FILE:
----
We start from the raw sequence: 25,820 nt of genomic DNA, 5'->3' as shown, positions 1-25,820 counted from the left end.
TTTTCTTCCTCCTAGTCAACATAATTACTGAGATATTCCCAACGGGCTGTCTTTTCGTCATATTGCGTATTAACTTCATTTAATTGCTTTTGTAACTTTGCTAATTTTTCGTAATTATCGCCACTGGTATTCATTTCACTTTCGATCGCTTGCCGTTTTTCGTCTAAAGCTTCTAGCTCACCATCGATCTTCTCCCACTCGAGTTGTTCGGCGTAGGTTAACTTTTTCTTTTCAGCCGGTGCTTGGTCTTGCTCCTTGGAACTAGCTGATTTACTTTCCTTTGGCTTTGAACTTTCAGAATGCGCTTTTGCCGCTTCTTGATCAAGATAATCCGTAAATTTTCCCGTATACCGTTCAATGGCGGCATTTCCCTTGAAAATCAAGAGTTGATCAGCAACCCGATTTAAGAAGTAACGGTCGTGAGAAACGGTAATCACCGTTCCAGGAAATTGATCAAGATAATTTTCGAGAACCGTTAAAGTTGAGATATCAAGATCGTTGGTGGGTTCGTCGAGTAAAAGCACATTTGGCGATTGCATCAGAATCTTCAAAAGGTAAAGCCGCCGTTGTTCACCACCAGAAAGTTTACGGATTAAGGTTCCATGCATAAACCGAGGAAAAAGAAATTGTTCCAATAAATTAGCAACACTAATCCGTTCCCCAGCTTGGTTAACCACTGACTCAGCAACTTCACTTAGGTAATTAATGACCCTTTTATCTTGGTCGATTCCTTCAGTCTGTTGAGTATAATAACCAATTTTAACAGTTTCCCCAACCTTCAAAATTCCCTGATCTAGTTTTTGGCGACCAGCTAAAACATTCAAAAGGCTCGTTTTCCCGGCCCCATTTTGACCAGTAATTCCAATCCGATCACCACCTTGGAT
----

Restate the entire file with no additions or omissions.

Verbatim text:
We start from the raw sequence: 25,820 nt of genomic DNA, 5'->3' as shown, positions 1-25,820 counted from the left end.
TTTTCTTCCTCCTAGTCAACATAATTACTGAGATATTCCCAACGGGCTGTCTTTTCGTCATATTGCGTATTAACTTCATTTAATTGCTTTTGTAACTTTGCTAATTTTTCGTAATTATCGCCACTGGTATTCATTTCACTTTCGATCGCTTGCCGTTTTTCGTCTAAAGCTTCTAGCTCACCATCGATCTTCTCCCACTCGAGTTGTTCGGCGTAGGTTAACTTTTTCTTTTCAGCCGGTGCTTGGTCTTGCTCCTTGGAACTAGCTGATTTACTTTCCTTTGGCTTTGAACTTTCAGAATGCGCTTTTGCCGCTTCTTGATCAAGATAATCCGTAAATTTTCCCGTATACCGTTCAATGGCGGCATTTCCCTTGAAAATCAAGAGTTGATCAGCAACCCGATTTAAGAAGTAACGGTCGTGAGAAACGGTAATCACCGTTCCAGGAAATTGATCAAGATAATTTTCGAGAACCGTTAAAGTTGAGATATCAAGATCGTTGGTGGGTTCGTCGAGTAAAAGCACATTTGGCGATTGCATCAGAATCTTCAAAAGGTAAAGCCGCCGTTGTTCACCACCAGAAAGTTTACGGATTAAGGTTCCATGCATAAACCGAGGAAAAAGAAATTGTTCCAATAAATTAGCAACACTAATCCGTTCCCCAGCTTGGTTAACCACTGACTCAGCAACTTCACTTAGGTAATTAATGACCCTTTTATCTTGGTCGATTCCTTCAGTCTGTTGAGTATAATAACCAATTTTAACAGTTTCCCCAACCTTCAAAATTCCCTGATCTAGTTTTTGGCGACCAGCTAAAACATTCAAAAGGCTCGTTTTCCCGGCCCCATTTTGACCAGTAATTCCAATCCGATCACCACCTTGGAT